NotesFAQContact Us
Search Tips
ERIC Number: ED550568
Record Type: Non-Journal
Publication Date: 2012
Pages: 396
Abstractor: As Provided
Reference Count: N/A
ISBN: 978-1-2678-5645-6
Coordination of Prosodic Gestures at Boundaries in Greek
Katsika, Argyro
ProQuest LLC, Ph.D. Dissertation, Yale University
This dissertation investigates how boundary temporal and tonal events are coordinated to oral constrictions in Greek. Regarding the temporal events, most studies agree in that boundary lengthening is cumulative (i.e., larger the stronger the boundary) (e.g., Cho & Keating 2001, Tabain 2003b) and progressive (i.e., decreasing with distance from the boundary) (e.g., Berkovits 1993a, 1993b). However, its exact scope (i.e. the stretch of speech that undergoes the effect) and its interaction with prominence constitute open questions for current research (e.g., Byrd & Riggs 2008, Turk & Shattuck-Hufnagel 2007). With respect to the tonal events, the coordination of boundary tone has not been experimentally investigated. Aiming for a clearer understanding of prosodic boundaries and, more broadly, of prosody, we explore simultaneously the scope of boundary lengthening and the coordination of boundary tones as a function of lexical stress and pitch accent. We assess these issues in a variety of syntactic constructions (eliciting different types of boundary tones) via an articulatory magnetometer (EMA) study of Greek. The results indicate that pre-boundary lengthening affects the constrictions that immediately precede the boundary in oxytone words, but is initiated further leftward from the boundary in pro-paroxytone and paroxytone words. Lengthening scopes over a continuous stretch of speech from its onset to the boundary, and it advances in this stretch progressively. Constrictions early in the phrase-final word shorten on a speaker-dependent basis. These temporal properties of phrase-final words remain stable regardless of their accentual status (accented or de-accented). As for the coordination of boundary tones, their onset co-occurs with the articulatory target of the final vowel. This timing is further modified by stress; the boundary tone is initiated earlier as the stress occurs earlier within the word. This effect is observed both in accented and de-accented phrase-final words. Accented words present even earlier boundary tone initiation than de-accented ones, which is presumably a side-effect of accentual lengthening. Hence, lexical stress exerts a similar effect on the scope of boundary lengthening and the coordination of boundary tones. In addition, phrase-final words are followed by pauses involving specific vocal tract configurations, called here pause postures. The point of achievement of these pause postures occurs at a stable temporal distance from the onset of boundary tones regardless of the position of lexical stress. The duration of the articulatory movements forming the pause postures is longer in oxytone words than in pro-paroxytone and paroxytone words. Based on these results, a novel theoretical account of boundaries within the framework of Articulatory Phonology (cf. Browman & Goldstein 1992) and the pi-gesture model (Byrd & Saltzman 2003) is proposed: Rather than seeing lexical stress, boundary lengthening, boundary tones and pauses as independent entities, a complex set of coordinations between these prosodic events is suggested. The implications of this account for an architecture of prosody that captures both lexical and phrasal events, and both boundaries and prominence are discussed. [The dissertation citations contained here are published with the permission of ProQuest LLC. Further reproduction is prohibited without permission. Copies of dissertations may be obtained by Telephone (800) 1-800-521-0600. Web page:]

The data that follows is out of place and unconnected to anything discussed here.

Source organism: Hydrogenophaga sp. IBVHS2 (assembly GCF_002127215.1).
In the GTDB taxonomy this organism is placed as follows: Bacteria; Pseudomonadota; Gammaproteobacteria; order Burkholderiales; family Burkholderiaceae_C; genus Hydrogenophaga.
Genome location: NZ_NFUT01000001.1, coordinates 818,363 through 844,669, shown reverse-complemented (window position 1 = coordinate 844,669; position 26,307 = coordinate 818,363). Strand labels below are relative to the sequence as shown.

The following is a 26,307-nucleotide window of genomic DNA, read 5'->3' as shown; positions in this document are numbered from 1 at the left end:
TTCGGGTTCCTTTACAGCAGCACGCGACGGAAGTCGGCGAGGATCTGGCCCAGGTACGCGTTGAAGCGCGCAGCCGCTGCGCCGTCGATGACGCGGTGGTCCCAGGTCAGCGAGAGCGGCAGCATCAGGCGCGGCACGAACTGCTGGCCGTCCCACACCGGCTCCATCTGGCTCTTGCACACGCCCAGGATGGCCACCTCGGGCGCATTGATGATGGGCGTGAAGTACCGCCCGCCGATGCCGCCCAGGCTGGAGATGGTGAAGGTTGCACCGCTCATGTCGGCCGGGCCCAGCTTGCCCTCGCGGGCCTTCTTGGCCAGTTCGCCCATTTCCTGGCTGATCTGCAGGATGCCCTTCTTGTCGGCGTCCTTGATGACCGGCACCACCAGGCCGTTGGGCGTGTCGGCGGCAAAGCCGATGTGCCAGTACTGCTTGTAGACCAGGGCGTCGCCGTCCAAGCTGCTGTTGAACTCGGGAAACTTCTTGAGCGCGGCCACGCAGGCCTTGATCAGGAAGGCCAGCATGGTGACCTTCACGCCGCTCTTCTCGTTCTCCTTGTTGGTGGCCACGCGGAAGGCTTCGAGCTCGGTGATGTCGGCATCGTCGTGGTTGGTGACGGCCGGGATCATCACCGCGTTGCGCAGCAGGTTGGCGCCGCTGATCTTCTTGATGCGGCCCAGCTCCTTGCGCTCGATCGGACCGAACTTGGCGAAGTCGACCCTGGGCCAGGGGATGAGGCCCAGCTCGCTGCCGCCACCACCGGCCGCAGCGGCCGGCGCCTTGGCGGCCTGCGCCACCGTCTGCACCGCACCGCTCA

ProQuest LLC. 789 East Eisenhower Parkway, P.O. Box 1346, Ann Arbor, MI 48106. Tel: 800-521-0600; Web site:
Publication Type: Dissertations/Theses - Doctoral Dissertations
Education Level: N/A
Audience: N/A
Language: English
Sponsor: N/A
Authoring Institution: N/A